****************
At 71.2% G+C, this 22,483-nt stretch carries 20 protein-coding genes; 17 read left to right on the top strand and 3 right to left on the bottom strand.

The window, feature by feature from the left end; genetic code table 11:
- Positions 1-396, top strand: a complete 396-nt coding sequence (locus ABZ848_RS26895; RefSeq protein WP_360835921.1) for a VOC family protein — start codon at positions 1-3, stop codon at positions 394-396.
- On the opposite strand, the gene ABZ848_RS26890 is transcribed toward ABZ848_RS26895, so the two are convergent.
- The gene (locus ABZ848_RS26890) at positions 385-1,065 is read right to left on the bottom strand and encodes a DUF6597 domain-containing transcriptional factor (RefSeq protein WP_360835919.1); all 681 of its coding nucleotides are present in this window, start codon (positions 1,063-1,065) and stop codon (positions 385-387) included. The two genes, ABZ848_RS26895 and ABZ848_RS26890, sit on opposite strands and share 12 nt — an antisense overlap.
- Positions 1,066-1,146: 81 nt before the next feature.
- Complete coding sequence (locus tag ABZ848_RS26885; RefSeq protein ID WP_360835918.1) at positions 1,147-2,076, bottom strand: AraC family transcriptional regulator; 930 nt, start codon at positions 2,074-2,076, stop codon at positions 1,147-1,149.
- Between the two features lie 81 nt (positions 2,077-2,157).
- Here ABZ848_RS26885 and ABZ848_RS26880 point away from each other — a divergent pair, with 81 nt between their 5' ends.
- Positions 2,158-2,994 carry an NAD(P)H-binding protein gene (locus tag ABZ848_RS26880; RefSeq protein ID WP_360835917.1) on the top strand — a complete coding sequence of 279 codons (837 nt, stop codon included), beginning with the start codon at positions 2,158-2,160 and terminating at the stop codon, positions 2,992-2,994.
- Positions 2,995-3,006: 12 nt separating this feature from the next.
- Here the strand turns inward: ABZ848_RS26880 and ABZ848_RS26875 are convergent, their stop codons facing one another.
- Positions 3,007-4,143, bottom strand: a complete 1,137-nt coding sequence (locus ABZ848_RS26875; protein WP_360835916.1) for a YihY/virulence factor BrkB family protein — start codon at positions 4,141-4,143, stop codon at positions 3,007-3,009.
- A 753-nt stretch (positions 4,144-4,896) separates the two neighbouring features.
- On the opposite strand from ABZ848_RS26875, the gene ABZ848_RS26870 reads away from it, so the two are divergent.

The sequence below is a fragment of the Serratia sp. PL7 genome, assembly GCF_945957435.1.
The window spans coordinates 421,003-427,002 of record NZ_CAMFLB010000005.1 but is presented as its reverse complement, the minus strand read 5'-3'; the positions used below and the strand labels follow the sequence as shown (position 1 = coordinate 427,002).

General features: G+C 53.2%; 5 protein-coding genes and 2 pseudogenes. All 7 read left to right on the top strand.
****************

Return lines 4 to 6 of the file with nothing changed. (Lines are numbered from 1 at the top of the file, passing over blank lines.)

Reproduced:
- On the opposite strand, the gene ABZ848_RS26890 is transcribed toward ABZ848_RS26895, so the two are convergent.
- The gene (locus ABZ848_RS26890) at positions 385-1,065 is read right to left on the bottom strand and encodes a DUF6597 domain-containing transcriptional factor (RefSeq protein WP_360835919.1); all 681 of its coding nucleotides are present in this window, start codon (positions 1,063-1,065) and stop codon (positions 385-387) included. The two genes, ABZ848_RS26895 and ABZ848_RS26890, sit on opposite strands and share 12 nt — an antisense overlap.
- Positions 1,066-1,146: 81 nt before the next feature.